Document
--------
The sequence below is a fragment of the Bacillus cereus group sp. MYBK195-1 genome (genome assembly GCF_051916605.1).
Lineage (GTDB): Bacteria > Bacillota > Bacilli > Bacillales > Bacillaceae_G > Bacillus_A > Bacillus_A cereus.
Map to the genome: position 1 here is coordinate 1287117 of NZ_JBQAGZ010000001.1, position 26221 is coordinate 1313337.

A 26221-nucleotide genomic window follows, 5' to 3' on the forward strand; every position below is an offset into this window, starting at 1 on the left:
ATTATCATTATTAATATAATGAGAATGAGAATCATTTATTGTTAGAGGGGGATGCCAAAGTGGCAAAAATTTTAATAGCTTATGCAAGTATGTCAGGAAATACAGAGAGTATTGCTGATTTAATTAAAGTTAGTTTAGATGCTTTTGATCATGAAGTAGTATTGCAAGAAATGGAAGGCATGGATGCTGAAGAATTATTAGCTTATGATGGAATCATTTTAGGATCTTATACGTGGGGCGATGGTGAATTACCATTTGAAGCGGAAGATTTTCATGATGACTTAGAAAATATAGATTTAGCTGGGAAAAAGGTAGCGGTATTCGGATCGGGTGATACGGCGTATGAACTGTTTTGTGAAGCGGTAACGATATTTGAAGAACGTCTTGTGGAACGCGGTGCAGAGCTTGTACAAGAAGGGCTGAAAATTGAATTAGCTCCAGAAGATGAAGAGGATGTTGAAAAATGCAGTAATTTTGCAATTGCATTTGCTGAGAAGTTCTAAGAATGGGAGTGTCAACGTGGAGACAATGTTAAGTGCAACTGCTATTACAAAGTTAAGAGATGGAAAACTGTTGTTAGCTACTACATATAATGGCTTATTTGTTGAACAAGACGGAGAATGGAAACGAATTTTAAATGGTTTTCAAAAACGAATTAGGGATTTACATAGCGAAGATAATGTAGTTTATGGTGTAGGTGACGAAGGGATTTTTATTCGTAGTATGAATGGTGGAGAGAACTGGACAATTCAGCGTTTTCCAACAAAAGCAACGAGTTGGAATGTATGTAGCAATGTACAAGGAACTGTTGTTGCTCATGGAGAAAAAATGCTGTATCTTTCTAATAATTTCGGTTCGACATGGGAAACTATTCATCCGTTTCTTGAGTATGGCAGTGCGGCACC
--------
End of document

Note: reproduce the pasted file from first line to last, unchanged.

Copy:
The sequence below is a fragment of the Bacillus cereus group sp. MYBK195-1 genome (genome assembly GCF_051916605.1).
Lineage (GTDB): Bacteria > Bacillota > Bacilli > Bacillales > Bacillaceae_G > Bacillus_A > Bacillus_A cereus.
Map to the genome: position 1 here is coordinate 1287117 of NZ_JBQAGZ010000001.1, position 26221 is coordinate 1313337.

A 26221-nucleotide genomic window follows, 5' to 3' on the forward strand; every position below is an offset into this window, starting at 1 on the left:
ATTATCATTATTAATATAATGAGAATGAGAATCATTTATTGTTAGAGGGGGATGCCAAAGTGGCAAAAATTTTAATAGCTTATGCAAGTATGTCAGGAAATACAGAGAGTATTGCTGATTTAATTAAAGTTAGTTTAGATGCTTTTGATCATGAAGTAGTATTGCAAGAAATGGAAGGCATGGATGCTGAAGAATTATTAGCTTATGATGGAATCATTTTAGGATCTTATACGTGGGGCGATGGTGAATTACCATTTGAAGCGGAAGATTTTCATGATGACTTAGAAAATATAGATTTAGCTGGGAAAAAGGTAGCGGTATTCGGATCGGGTGATACGGCGTATGAACTGTTTTGTGAAGCGGTAACGATATTTGAAGAACGTCTTGTGGAACGCGGTGCAGAGCTTGTACAAGAAGGGCTGAAAATTGAATTAGCTCCAGAAGATGAAGAGGATGTTGAAAAATGCAGTAATTTTGCAATTGCATTTGCTGAGAAGTTCTAAGAATGGGAGTGTCAACGTGGAGACAATGTTAAGTGCAACTGCTATTACAAAGTTAAGAGATGGAAAACTGTTGTTAGCTACTACATATAATGGCTTATTTGTTGAACAAGACGGAGAATGGAAACGAATTTTAAATGGTTTTCAAAAACGAATTAGGGATTTACATAGCGAAGATAATGTAGTTTATGGTGTAGGTGACGAAGGGATTTTTATTCGTAGTATGAATGGTGGAGAGAACTGGACAATTCAGCGTTTTCCAACAAAAGCAACGAGTTGGAATGTATGTAGCAATGTACAAGGAACTGTTGTTGCTCATGGAGAAAAAATGCTGTATCTTTCTAATAATTTCGGTTCGACATGGGAAACTATTCATCCGTTTCTTGAGTATGGCAGTGCGGCACC